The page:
According to a new study published by Ponemon Institute, based on interviews of over 500 North American IT security professionals, a resounding majority of workers admit that their companies are still plagued by problems related to spyware.
Some 47 percent of respondents to the survey indicated that their companies are incapable of removing spyware from their networks once attacked, with 35 percent saying their employers cannot prevent many spyware infections in the first place.
Only 19 percent of study respondents indicated that their companies were effective at defeating spyware, with 40 percent of respondents claiming that their firms are able to ward off spyware attacks with frequent success, according to Ponemon, based in Elk Rapids, Mich.
Spyware programs typically attempt to hide inside computer systems in order to track users Internet habits and provide data to advertisers. In addition, spyware is increasingly being built with the goal of stealing personal information so that the data can be used to commit identity fraud. Business are also dealing with a growing number of spyware programs that steal sensitive corporate data to sell off as valuable intellectual property or to demand ransom payments for the informations return.
According to the Ponemon report, organizations failures to block and remove spyware cannot be blamed on a lack of effort. In fact, some 83 percent of study respondents said their companies had full-time anti-spyware initiatives in place. However, many of those initiatives appear consist only of attempts to improve workers computing habits, or the use of anti-virus software to address the issue, as only 24 percent of representatives of those companies said they use security applications specifically designed to stop spyware.
Part of the problem in containing todays increasingly sophisticated spyware, including attacks in the form of rootkits, is that many firms believe that they have already sufficiently defended themselves, said Larry Ponemon, chairman of the research company and author of the report. While many packaged anti-virus products have added anti-spyware capabilities, those tools may not be doing enough to stop the attacks, he said, yet business executives do not appear to see the logic in bringing additional anti-spyware tools in-house.
Of the respondents who said their companies do not have stand-alone anti-spyware technologies in place, 39 percent said they believe their companies are not vulnerable to spyware attacks, with 26 percent saying that manual procedures remain adequate to detect or prevent spyware infections. Another 23 percent reported that the detection of spyware was not a priority for their companies senior management, while 11 percent said such tools were too expensive.
Of the technologies being used to fight spyware, 48 percent of respondents said they are only using software that seeks out the attacks at the desktop level, while another 18 percent are using only network-based defenses. Only 21 percent of the companies involved in the research said they are using both types of applications, with 13 percent using no spyware-specific protections at all.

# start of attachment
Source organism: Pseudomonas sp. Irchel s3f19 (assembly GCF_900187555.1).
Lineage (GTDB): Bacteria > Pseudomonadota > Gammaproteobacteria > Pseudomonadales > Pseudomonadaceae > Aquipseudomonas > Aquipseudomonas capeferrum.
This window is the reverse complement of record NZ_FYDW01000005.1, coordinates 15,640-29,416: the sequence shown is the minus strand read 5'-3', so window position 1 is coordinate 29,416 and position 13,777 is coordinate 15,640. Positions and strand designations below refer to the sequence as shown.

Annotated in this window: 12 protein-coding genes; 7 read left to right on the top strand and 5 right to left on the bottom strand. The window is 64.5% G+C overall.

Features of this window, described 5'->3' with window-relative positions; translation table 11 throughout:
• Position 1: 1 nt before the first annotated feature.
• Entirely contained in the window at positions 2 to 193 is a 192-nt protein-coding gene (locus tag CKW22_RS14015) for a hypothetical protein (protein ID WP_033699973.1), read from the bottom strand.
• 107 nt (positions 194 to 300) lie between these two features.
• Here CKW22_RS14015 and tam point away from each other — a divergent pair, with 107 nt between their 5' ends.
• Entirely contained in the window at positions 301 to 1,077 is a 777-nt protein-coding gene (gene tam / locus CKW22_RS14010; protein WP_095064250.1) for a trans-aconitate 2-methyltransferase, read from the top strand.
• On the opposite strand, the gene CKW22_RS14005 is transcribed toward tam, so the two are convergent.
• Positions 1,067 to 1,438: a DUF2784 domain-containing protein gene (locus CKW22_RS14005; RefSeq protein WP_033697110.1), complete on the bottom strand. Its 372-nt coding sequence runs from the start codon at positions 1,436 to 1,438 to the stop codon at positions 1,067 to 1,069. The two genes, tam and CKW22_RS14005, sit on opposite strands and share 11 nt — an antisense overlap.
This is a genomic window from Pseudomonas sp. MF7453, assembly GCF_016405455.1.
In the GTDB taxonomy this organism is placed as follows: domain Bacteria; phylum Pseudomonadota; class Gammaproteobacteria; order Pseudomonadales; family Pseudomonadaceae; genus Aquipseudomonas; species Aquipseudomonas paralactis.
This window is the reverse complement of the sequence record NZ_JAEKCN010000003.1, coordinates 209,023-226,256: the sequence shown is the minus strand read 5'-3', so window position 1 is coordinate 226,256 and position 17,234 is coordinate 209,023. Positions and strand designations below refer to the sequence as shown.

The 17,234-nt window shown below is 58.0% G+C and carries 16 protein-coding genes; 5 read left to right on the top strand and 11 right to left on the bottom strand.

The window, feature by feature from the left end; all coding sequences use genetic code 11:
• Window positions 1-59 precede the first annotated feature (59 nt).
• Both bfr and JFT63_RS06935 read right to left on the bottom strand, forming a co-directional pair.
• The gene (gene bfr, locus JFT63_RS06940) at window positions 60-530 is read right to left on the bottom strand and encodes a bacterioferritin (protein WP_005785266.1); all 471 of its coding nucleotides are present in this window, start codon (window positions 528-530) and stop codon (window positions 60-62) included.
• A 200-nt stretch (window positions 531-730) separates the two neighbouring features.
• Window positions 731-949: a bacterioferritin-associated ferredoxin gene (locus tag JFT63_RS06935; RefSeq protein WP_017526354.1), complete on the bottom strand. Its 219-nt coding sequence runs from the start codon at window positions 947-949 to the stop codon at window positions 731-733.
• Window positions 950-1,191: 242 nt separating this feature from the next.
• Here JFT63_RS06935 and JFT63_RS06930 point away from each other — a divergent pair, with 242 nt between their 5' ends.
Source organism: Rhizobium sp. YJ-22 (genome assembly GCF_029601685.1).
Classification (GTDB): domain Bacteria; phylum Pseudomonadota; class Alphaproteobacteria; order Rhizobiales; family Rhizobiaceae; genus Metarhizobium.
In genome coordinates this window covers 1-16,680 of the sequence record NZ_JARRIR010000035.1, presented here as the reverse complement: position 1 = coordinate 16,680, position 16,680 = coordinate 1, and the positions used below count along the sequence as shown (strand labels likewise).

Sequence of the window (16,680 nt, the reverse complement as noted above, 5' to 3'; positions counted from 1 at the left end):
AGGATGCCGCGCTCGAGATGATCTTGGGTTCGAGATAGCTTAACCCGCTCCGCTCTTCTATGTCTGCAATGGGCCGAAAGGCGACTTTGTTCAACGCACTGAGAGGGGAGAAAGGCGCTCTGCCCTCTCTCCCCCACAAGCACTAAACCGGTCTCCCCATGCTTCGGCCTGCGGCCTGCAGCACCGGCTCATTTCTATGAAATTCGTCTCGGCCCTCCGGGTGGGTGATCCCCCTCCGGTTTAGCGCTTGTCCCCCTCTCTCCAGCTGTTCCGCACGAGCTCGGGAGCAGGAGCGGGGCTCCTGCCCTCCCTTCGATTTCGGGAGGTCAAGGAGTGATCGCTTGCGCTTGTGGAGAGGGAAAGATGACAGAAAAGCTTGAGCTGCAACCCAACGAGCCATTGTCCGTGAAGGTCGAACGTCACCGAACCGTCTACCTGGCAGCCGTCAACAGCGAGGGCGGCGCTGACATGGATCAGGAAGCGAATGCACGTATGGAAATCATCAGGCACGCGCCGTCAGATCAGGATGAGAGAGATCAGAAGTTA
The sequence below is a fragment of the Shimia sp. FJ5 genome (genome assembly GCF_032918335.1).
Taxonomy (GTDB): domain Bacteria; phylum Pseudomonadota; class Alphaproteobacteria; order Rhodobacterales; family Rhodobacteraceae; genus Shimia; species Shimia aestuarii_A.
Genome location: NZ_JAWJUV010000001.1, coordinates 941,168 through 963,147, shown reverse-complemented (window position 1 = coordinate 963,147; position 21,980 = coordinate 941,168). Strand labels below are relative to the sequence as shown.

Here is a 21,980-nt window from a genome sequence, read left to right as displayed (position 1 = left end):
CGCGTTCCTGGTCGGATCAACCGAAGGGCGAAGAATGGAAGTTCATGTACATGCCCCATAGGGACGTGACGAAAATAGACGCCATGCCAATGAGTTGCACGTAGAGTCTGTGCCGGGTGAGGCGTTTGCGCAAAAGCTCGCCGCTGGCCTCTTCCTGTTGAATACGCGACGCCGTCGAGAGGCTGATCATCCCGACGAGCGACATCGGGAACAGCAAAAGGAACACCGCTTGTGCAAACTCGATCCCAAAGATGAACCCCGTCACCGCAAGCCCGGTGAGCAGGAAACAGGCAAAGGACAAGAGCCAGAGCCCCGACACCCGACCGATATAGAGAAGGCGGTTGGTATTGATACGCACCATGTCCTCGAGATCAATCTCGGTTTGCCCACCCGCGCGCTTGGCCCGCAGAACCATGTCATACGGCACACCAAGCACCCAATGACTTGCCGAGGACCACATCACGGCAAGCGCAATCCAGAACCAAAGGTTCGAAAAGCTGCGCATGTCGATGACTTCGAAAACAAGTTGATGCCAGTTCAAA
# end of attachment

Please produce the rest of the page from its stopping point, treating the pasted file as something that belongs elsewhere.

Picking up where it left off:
Another serious problem is that many laptop computers become infected while outside of protected corporate environments. Without near-constant scanning this will allow the most sophisticated programs to slip through the cracks, Ponemon said.
Some 98 percent of companies with anti-spyware technologies in place listed firewalls as their primary line of defense in the survey, which is extremely problematic since most of todays attacks are written explicitly to exploit security vulnerabilities in firewall products, according to Ponemon.
"Several years ago when the spyware program was first widely publicized we saw a lot of firms spending money on tools to fight it, and a lot of those companies have not looked at spyware as a unique problem again since that time," Ponemon said. "We also see a challenge where many companies are viewing adware and other crimeware as unrelated issues, but the methods used by attackers have obviously brought all these elements together, and spyware has become much harder to stop."
Despite the lack of action on the part of these companies to block spyware, 64 percent of respondents to the survey said they do view spyware as a serious concern. By comparison, only 33 percent of IT workers surveyed said that adware was a serious threat.
Some experts have predicted that the inclusion of anti-spyware technologies in Microsofts next-generation Windows Vista operating system, due out before the end of November, will cripple the market for providers of stand-alone applications. However, Ponemon said the findings of his report indicate that there very well could be a strong market for the products, as spyware attacks continue to arrive in more varied and complex formats.
"I think there will still be a market, even if we do see some consolidation in the anti-spyware space driven by Vista," he said. "The platform approach that integrates anti-spyware with other security technologies is likely the best model for end users going forward, but its pretty clear that there is a long way to go in terms of convincing people to adopt the tools that are already out there."